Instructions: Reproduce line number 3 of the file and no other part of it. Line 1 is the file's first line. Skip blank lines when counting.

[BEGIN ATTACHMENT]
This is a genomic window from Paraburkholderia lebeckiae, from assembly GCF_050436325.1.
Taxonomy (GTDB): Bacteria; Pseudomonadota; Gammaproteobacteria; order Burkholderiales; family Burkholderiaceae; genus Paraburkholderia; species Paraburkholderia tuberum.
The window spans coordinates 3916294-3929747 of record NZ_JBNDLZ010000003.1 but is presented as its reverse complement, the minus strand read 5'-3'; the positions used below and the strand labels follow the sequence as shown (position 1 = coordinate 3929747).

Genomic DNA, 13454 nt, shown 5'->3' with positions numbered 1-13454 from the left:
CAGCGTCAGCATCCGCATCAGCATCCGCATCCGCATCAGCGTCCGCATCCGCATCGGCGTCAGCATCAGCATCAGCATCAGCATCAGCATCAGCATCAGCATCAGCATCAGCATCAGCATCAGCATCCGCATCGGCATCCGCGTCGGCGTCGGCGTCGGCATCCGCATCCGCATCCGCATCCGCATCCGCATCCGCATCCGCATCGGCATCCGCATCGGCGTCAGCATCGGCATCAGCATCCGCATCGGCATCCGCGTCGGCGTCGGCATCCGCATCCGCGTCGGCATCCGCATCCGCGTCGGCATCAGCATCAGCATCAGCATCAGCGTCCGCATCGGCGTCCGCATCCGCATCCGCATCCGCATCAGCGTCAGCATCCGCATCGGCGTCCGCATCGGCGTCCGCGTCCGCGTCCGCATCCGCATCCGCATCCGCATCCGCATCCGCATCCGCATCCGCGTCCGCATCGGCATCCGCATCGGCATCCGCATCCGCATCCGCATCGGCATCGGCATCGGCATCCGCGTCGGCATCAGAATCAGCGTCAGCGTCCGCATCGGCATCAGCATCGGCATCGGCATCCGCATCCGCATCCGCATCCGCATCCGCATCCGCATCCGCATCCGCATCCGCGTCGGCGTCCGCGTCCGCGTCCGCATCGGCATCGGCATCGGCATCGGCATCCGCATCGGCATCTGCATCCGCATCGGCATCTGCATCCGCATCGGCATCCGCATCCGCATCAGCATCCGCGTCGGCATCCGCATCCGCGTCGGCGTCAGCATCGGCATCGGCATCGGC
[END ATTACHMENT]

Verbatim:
The window spans coordinates 3916294-3929747 of record NZ_JBNDLZ010000003.1 but is presented as its reverse complement, the minus strand read 5'-3'; the positions used below and the strand labels follow the sequence as shown (position 1 = coordinate 3929747).